In 2003 at 21 years old, Yoder left the Amish community. With a tone of regret, Yoder describes his decision as a product of being young. “I guess I wanted to get a whiff of the world,” Yoder says. “As a kid, I wanted a vehicle. I tell you what, I wanted a truck.” But it was more than a truck that guided Yoder’s decision to leave
Growing up, Yoder knew stories of Amish men leaving their families in search of another lifestyle, but he decided to leave the community before he got married. Yoder worked in the Columbia area doing construction and roofing for several months before deciding to return to the Amish community. “I like frontier like this,” Yoder says. “I like being back in the woods. I’m a hunter. I like to be in the quiet. I just couldn’t make it in the city.”
With distaste for urban life, Yoder also discovered how expensive it is to maintain an American lifestyle. Although Amish pay taxes, the cost of insurance and rent often lead young Amish back to the church. Yoder, a self-proclaimed family man, was also concerned with the outside community’s rate of divorce. With mounting debt and hopes to start a family, Yoder returned to the Amish community with relative ease. Now with a wife and three children, he seems content with his decision.
Yoder’s choices are influenced by his strong faith. The Bible is the source of Amish custom and portrays their sense of charity. “If somebody gets hurt and he gets a hospital bill that he can’t handle, nobody is going to let him take care of it himself,” Yoder says. “Everybody takes care of everybody. God says to help each other. ” The Amish don’t have health insurance, so hospital bills are overwhelming expenses for the modest-income population. The church raises money, and individuals also donate to the family to help with bills — an example of Amish philanthropy. The Clark Amish help others in their community as well as Amish in other states.
Despite the Amish’s romantic, independent appearance, Amish economy is dependent on the non-Amish. Although Amish are a part of Yoder’s clientele, he says almost 90 percent of his customers are from the outside community, and he frequently works with non-Amish contractors.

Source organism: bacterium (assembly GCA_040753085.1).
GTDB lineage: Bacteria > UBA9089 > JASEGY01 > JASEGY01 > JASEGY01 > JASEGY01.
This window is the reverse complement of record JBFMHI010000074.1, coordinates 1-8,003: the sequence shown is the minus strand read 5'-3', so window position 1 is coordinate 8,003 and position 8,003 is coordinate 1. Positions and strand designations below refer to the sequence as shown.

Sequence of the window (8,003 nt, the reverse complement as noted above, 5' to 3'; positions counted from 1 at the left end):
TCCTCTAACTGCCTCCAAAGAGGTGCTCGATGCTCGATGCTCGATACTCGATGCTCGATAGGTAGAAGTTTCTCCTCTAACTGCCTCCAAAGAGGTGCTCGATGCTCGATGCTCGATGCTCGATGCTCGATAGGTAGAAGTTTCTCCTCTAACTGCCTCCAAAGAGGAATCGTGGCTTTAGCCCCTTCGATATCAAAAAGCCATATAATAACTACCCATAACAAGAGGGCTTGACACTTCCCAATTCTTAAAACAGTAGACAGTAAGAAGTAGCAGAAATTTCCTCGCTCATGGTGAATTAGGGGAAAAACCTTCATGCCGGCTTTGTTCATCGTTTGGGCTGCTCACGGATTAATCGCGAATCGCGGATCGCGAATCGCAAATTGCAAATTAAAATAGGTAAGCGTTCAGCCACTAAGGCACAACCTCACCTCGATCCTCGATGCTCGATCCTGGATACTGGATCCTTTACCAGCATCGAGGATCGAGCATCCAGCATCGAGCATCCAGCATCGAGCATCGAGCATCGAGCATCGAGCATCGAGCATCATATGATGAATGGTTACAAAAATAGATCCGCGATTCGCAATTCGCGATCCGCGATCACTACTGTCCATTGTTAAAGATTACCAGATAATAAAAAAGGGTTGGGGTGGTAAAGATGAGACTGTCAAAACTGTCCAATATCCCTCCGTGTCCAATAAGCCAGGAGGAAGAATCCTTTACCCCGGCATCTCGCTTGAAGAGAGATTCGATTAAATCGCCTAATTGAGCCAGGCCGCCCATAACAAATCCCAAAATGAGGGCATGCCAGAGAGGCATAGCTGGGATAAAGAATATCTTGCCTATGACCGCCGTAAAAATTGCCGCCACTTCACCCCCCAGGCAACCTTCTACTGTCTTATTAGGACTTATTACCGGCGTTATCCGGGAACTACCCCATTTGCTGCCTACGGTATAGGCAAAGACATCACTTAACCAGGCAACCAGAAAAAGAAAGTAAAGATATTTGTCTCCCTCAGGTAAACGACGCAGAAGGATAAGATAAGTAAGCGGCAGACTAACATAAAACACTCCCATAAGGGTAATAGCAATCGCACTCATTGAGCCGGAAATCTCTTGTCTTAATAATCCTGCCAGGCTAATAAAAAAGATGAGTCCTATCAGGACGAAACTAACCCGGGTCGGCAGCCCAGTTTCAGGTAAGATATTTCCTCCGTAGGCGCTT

When money is scarce, the Clark community can decide whether to advance technology to increase productivity. These decisions are made by a bishop, a spiritual and political leader for the Amish community. In Clark, gas engines are used in sawmills and for pumping water. “Some places are advanced a little further, and some places are lower than we are,” Yoder says. “We can use a gas-powered motor as long as it isn’t electricity.”
But there is a difference between using technology and owning technology. “I can go work with an English fella and use his power tools, but I can’t own the power tools,” Yoder says, using the term “English” to describe the non-Amish population. In order to travel out of state, Amish also hire non-Amish drivers to avoid several days of travel by horse. These paid drivers take Amish to other communities or into local cities, such as Columbia, to sell products or conduct other business. They also help haul crops and lumber.
At 8 p.m., Yoder creaks across the floorboards with a lamp in hand. The once-lively Amish community is now pitch black. Yoder’s lamp shines on the wooden steps, onto the gravel road and is eventually swallowed by the surrounding darkness.
Eli Miller remembers hearing the engines on Saturday nights. The sound was faint but distinct, and the roar invaded the quiet darkness of the Clark community. He remembers leaving the town when he was 18 and going to the Moberly raceway about 15 minutes away. He remembers running to the track, hearing the engines roar and seeing cars spraying mud over the high concrete walls. He remembers as a kid trying to get jobs with non-Amish drivers so that he could hear the radio and listen to music. It wasn’t until Miller went to his first concert outside of the community that he discovered what a guitar or drums even looked like.
“Why?” was a question that Eli Miller asked frequently during his childhood in the Clark Amish community. He questioned why others drove cars and used electricity while he couldn’t. “They’d say, ‘It’s just because Grandma and Grandpa didn’t teach us that way,’” Miller says. “That answer wasn’t good enough for me.”
Miller grew up in much the same way as Yoder. He attended similar schools, did similar chores and had a similar life. Although Yoder saw the Amish lifestyle as comforting, Miller saw it as suffocating. Amish schools and family didn’t acknowledge the choice of leaving, and in Clark, there was no Rumspringa, a period for young Amish to experience the outside community. “Mom and Dad don’t encourage you to do it,” Miller says. “They don’t want you to do it, but they know it doesn’t matter what they say — you are going to do it anyway.” When Miller’s best friend, who left a week before Miller, offered him the chance to leave, he took it.